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SIC Forensic Falcons Heading to Los Angeles

April 10, 2013

More than 250 spectators packed the George T. Dennis Visual and Performing Arts Center at Southeastern Illinois College on April 4 to watch one of the most successful programs in the school’s history – the Forensic Falcons speech team – perform before heading to the upcoming Phi Rho Pi national tournament in Los Angeles.

The number one team in the state for the community college division, the Falcons yearly beat out competitors in much larger schools in the northern half of the state.  Additionally, in the 40 years of national competition, the team has been ranked in the top five teams in the nation for more than 25 years and won three national championships – most recently in 2005.

Jeremiah Brown and Hannah Rodgers, both of Harrisburg, kicked off the event with their duo interpretation of Little Manhattan by Mark Levin and Jennifer Flackett. Brown and Rodgers play two children who met in a karate class where Brown develops a crush on Rodgers. They come to find out that true love is not always what it seems.

Nick Mott of Simpson gave his informative speech on the Eden Project, a sustainable growth initiative.

Zachary Hanks of Harrisburg performed a program oral interpretation with the theme “burn out.”  He incorporated different pieces from poems, prose and dramas.

Austin Winters of Carmi performed his dramatic interpretation of Coming up Short: The Seven Dwarves’ Monologues by Ellen McKinney and Tracy Cohen. Winters played each of the seven dwarves and gave their perspectives on who Snow White was.

Benjamin McGuire of Raleigh gave an extemporaneous or limited preparation speech on the question, “Is Caroline Kennedy a smart choice as the US envoy to Japan?”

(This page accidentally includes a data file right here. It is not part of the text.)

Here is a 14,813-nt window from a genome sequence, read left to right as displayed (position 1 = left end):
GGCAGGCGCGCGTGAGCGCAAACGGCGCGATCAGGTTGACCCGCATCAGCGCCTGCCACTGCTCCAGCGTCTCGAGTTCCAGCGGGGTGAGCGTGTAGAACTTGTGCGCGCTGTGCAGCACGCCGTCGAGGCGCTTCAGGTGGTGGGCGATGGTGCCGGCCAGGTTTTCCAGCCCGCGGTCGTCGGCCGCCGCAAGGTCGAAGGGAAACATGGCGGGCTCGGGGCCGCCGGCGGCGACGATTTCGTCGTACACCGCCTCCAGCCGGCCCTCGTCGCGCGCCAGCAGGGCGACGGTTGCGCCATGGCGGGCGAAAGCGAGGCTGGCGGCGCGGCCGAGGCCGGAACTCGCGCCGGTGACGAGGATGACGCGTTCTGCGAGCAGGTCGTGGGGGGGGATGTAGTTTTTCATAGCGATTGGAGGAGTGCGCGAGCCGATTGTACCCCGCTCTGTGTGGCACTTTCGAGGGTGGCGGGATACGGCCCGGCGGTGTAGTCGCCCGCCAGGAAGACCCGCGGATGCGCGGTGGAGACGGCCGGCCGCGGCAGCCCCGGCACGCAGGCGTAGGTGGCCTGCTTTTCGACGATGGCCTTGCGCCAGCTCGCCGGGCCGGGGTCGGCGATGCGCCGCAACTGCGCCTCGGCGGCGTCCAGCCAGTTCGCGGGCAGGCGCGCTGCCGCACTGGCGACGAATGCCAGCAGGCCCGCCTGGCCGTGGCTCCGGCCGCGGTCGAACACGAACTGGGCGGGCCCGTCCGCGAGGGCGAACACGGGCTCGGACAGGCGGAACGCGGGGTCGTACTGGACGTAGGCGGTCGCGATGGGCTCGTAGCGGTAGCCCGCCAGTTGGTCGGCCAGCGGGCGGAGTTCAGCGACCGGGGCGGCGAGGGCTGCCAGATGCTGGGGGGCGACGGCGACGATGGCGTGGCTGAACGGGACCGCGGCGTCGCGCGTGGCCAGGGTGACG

Tre Ingram of Harrisburg gave his poetry interpretation incorporating various poems that revolved around the central theme of curiosity, with the added bonus of breaking into song.

Corrine McDaniel of Harrisburg performed her persuasive speech on the dangers of dental sedation from those other than trained anesthesiologists.

Bethany Oxford of Norris City gave her prose interpretation on If You Could Hear What I See by Kathy Buckley. Oxford played Kathy Buckley, the first hearing-impaired comedian, proving that even in the middle of difficulties, opportunity can be found. 

Nicole York of Omaha and Nick Volkening of Galatia acted as the emcees for the evening, explaining the events and introducing each presenter.  

The event brought in about $2,000 to help fund the team’s trip to the national tournament.  For information on the Forensic Falcons, contact Paul Cummins at 618-252-5400, ext. 2234.

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